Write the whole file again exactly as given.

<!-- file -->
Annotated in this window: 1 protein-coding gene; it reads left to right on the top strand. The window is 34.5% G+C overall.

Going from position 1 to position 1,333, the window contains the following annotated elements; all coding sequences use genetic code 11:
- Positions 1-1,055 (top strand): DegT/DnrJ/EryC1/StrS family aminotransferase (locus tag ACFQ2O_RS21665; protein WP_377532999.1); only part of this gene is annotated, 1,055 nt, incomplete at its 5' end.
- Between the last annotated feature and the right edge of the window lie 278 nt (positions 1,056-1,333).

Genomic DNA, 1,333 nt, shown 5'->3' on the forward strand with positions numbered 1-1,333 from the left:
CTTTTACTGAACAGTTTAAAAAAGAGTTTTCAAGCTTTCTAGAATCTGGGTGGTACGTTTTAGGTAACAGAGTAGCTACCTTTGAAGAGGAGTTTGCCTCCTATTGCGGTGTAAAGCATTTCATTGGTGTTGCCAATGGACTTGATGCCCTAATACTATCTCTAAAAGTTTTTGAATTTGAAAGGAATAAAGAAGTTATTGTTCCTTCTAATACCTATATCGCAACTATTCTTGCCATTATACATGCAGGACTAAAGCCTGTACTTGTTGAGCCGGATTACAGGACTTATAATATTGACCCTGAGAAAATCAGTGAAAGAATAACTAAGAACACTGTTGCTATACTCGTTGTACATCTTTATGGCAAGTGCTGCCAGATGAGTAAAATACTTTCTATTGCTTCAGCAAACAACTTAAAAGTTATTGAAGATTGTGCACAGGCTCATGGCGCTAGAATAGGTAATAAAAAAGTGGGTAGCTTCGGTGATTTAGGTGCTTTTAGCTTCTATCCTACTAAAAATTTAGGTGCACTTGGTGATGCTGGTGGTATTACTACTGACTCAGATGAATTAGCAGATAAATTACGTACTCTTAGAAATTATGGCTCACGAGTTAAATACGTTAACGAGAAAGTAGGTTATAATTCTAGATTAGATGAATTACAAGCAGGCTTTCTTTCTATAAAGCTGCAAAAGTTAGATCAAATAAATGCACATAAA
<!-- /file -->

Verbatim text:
Annotated in this window: 1 protein-coding gene; it reads left to right on the top strand. The window is 34.5% G+C overall.

Going from position 1 to position 1,333, the window contains the following annotated elements; all coding sequences use genetic code 11:
- Positions 1-1,055 (top strand): DegT/DnrJ/EryC1/StrS family aminotransferase (locus tag ACFQ2O_RS21665; protein WP_377532999.1); only part of this gene is annotated, 1,055 nt, incomplete at its 5' end.
- Between the last annotated feature and the right edge of the window lie 278 nt (positions 1,056-1,333).

Genomic DNA, 1,333 nt, shown 5'->3' on the forward strand with positions numbered 1-1,333 from the left:
CTTTTACTGAACAGTTTAAAAAAGAGTTTTCAAGCTTTCTAGAATCTGGGTGGTACGTTTTAGGTAACAGAGTAGCTACCTTTGAAGAGGAGTTTGCCTCCTATTGCGGTGTAAAGCATTTCATTGGTGTTGCCAATGGACTTGATGCCCTAATACTATCTCTAAAAGTTTTTGAATTTGAAAGGAATAAAGAAGTTATTGTTCCTTCTAATACCTATATCGCAACTATTCTTGCCATTATACATGCAGGACTAAAGCCTGTACTTGTTGAGCCGGATTACAGGACTTATAATATTGACCCTGAGAAAATCAGTGAAAGAATAACTAAGAACACTGTTGCTATACTCGTTGTACATCTTTATGGCAAGTGCTGCCAGATGAGTAAAATACTTTCTATTGCTTCAGCAAACAACTTAAAAGTTATTGAAGATTGTGCACAGGCTCATGGCGCTAGAATAGGTAATAAAAAAGTGGGTAGCTTCGGTGATTTAGGTGCTTTTAGCTTCTATCCTACTAAAAATTTAGGTGCACTTGGTGATGCTGGTGGTATTACTACTGACTCAGATGAATTAGCAGATAAATTACGTACTCTTAGAAATTATGGCTCACGAGTTAAATACGTTAACGAGAAAGTAGGTTATAATTCTAGATTAGATGAATTACAAGCAGGCTTTCTTTCTATAAAGCTGCAAAAGTTAGATCAAATAAATGCACATAAA